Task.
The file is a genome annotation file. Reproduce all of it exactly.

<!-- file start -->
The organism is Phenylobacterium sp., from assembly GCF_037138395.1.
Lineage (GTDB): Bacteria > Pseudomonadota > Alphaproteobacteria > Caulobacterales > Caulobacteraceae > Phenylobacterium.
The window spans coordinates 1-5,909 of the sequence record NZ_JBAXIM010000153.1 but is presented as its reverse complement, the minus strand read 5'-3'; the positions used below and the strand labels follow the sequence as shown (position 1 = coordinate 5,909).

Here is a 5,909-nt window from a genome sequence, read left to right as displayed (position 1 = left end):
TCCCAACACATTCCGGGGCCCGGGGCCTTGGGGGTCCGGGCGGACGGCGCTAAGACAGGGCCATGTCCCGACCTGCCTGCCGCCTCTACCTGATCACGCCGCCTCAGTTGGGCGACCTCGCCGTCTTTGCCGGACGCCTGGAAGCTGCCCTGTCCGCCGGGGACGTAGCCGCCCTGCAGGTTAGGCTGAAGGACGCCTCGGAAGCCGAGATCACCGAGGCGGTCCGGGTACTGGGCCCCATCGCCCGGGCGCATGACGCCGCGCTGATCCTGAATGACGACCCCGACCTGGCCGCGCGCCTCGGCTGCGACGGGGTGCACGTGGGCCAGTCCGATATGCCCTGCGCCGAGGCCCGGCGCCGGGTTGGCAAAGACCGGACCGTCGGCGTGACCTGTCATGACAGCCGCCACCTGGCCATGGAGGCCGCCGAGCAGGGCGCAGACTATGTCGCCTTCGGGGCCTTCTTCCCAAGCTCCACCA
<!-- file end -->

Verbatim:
The organism is Phenylobacterium sp., from assembly GCF_037138395.1.
Lineage (GTDB): Bacteria > Pseudomonadota > Alphaproteobacteria > Caulobacterales > Caulobacteraceae > Phenylobacterium.
The window spans coordinates 1-5,909 of the sequence record NZ_JBAXIM010000153.1 but is presented as its reverse complement, the minus strand read 5'-3'; the positions used below and the strand labels follow the sequence as shown (position 1 = coordinate 5,909).

Here is a 5,909-nt window from a genome sequence, read left to right as displayed (position 1 = left end):
TCCCAACACATTCCGGGGCCCGGGGCCTTGGGGGTCCGGGCGGACGGCGCTAAGACAGGGCCATGTCCCGACCTGCCTGCCGCCTCTACCTGATCACGCCGCCTCAGTTGGGCGACCTCGCCGTCTTTGCCGGACGCCTGGAAGCTGCCCTGTCCGCCGGGGACGTAGCCGCCCTGCAGGTTAGGCTGAAGGACGCCTCGGAAGCCGAGATCACCGAGGCGGTCCGGGTACTGGGCCCCATCGCCCGGGCGCATGACGCCGCGCTGATCCTGAATGACGACCCCGACCTGGCCGCGCGCCTCGGCTGCGACGGGGTGCACGTGGGCCAGTCCGATATGCCCTGCGCCGAGGCCCGGCGCCGGGTTGGCAAAGACCGGACCGTCGGCGTGACCTGTCATGACAGCCGCCACCTGGCCATGGAGGCCGCCGAGCAGGGCGCAGACTATGTCGCCTTCGGGGCCTTCTTCCCAAGCTCCACCA